Delivery trucks powered by cooking oil
Last year several foodservice providers pledged to reduce their carbon footprint by recycling waste cooking oil and using it to power their fleet of delivery vehicles.
Foodservice operator 3663 now powers three-quarters of its trucks with used vegetable oil obtained from its restaurants and suppliers and converted into biofuel by Convert2Green. The partnership is estimated to have reduced 3663’s carbon emissions by over 10,000 tons
Chi Lowhub, a food delivery firm operating out of Covent Garden Flower Market and Borough Market, has also partnered with Convert2Green to power its electric-hybrid fleet with used vegetable oil. On average, its vans produce just 16 per cent of the carbon emissions of an average diesel fuelled LGV.
Restaurants supplied by companies using biofuel-powered delivery vehicles will also be helping to make their own business sustainable.
Free energy tracker from NPower
Npower estimates that small and medium businesses (SME’s) could be losing up to £3bn as a result of inefficient equipment and energy wastage, and has launched a solution to help businesses keep track of their energy expenditure.
Every SME signing up to NPower’s e3 package will be given free energy monitors, which will give a real time view of how much energy they’re using.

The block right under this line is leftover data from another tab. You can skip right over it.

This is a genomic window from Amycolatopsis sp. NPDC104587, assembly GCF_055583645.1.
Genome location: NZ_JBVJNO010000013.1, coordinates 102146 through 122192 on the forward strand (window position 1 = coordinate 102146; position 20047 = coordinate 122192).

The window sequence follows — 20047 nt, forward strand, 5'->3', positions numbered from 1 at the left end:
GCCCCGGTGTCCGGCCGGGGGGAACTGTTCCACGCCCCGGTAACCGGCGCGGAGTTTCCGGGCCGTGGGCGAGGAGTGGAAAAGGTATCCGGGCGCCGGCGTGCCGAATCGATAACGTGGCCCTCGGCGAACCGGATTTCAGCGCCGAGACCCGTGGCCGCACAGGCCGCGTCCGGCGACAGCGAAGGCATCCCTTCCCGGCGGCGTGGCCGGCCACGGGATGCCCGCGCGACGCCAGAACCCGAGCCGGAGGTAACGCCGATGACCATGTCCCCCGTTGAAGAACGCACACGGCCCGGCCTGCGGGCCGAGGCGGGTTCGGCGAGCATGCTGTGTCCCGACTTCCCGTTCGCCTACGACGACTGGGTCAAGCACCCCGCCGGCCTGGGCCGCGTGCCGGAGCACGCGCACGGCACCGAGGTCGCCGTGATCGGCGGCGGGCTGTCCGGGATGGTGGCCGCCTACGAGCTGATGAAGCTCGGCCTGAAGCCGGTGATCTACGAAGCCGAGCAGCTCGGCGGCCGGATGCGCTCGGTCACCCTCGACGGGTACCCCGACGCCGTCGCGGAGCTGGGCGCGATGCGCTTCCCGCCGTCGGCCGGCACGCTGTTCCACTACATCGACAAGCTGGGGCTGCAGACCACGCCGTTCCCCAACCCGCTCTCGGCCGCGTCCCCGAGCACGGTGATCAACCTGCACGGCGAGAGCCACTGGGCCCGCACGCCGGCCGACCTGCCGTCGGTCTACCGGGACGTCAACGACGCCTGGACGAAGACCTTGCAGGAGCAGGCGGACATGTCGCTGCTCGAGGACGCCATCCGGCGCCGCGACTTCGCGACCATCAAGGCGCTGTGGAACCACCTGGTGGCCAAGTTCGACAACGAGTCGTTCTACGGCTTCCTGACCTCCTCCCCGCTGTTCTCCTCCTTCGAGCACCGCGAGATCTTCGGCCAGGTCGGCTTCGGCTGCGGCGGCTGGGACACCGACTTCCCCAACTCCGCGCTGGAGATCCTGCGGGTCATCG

Easy to install, the monitors could help businesses save up to £1k a year through identifying ways to make their energy use more efficient.
Allan Robinson, head of products for Npower energy services, said: “Businesses using the monitors say they’re surprised by what actually uses energy in the workplace and they have really changed their behaviour to become more energy efficient. The monitors are an ideal way to take control of your energy use.”
The Fresh Olive Company bans tuna
The Fresh Olive Company, a major supplier of tuna products to the UK catering industry, last year removed all tuna species from its portfolio to safeguard the fish’s future.
After a report showed that tuna stocks were almost at extinction level in the Mediterranean, the company took action to encourage restaurateurs to serve other more sustainable fishes on their menus.
Only two tuna fisheries are presently accredited by the Marine Stewardship Council, an Albacore fishery in the US, and a skipjack fishery in Japan.
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